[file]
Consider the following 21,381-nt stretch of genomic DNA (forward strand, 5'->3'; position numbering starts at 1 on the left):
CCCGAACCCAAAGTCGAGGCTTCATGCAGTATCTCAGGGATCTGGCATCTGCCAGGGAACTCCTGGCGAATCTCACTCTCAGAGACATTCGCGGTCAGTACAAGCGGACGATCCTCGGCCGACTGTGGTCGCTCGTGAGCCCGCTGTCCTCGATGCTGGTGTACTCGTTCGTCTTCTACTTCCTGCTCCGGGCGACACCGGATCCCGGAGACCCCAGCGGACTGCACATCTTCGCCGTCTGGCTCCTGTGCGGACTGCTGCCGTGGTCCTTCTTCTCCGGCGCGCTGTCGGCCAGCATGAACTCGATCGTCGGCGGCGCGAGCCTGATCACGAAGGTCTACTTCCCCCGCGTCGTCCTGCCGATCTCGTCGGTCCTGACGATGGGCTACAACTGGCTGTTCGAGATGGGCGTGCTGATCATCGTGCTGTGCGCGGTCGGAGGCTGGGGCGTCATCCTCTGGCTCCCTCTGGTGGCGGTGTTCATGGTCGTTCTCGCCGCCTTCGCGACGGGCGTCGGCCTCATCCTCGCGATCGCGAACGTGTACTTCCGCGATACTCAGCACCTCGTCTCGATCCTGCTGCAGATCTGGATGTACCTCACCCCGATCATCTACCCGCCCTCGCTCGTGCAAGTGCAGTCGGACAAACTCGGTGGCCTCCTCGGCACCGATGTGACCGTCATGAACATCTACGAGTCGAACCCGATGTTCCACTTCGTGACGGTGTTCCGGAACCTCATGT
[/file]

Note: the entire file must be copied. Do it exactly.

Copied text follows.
Consider the following 21,381-nt stretch of genomic DNA (forward strand, 5'->3'; position numbering starts at 1 on the left):
CCCGAACCCAAAGTCGAGGCTTCATGCAGTATCTCAGGGATCTGGCATCTGCCAGGGAACTCCTGGCGAATCTCACTCTCAGAGACATTCGCGGTCAGTACAAGCGGACGATCCTCGGCCGACTGTGGTCGCTCGTGAGCCCGCTGTCCTCGATGCTGGTGTACTCGTTCGTCTTCTACTTCCTGCTCCGGGCGACACCGGATCCCGGAGACCCCAGCGGACTGCACATCTTCGCCGTCTGGCTCCTGTGCGGACTGCTGCCGTGGTCCTTCTTCTCCGGCGCGCTGTCGGCCAGCATGAACTCGATCGTCGGCGGCGCGAGCCTGATCACGAAGGTCTACTTCCCCCGCGTCGTCCTGCCGATCTCGTCGGTCCTGACGATGGGCTACAACTGGCTGTTCGAGATGGGCGTGCTGATCATCGTGCTGTGCGCGGTCGGAGGCTGGGGCGTCATCCTCTGGCTCCCTCTGGTGGCGGTGTTCATGGTCGTTCTCGCCGCCTTCGCGACGGGCGTCGGCCTCATCCTCGCGATCGCGAACGTGTACTTCCGCGATACTCAGCACCTCGTCTCGATCCTGCTGCAGATCTGGATGTACCTCACCCCGATCATCTACCCGCCCTCGCTCGTGCAAGTGCAGTCGGACAAACTCGGTGGCCTCCTCGGCACCGATGTGACCGTCATGAACATCTACGAGTCGAACCCGATGTTCCACTTCGTGACGGTGTTCCGGAACCTCATGT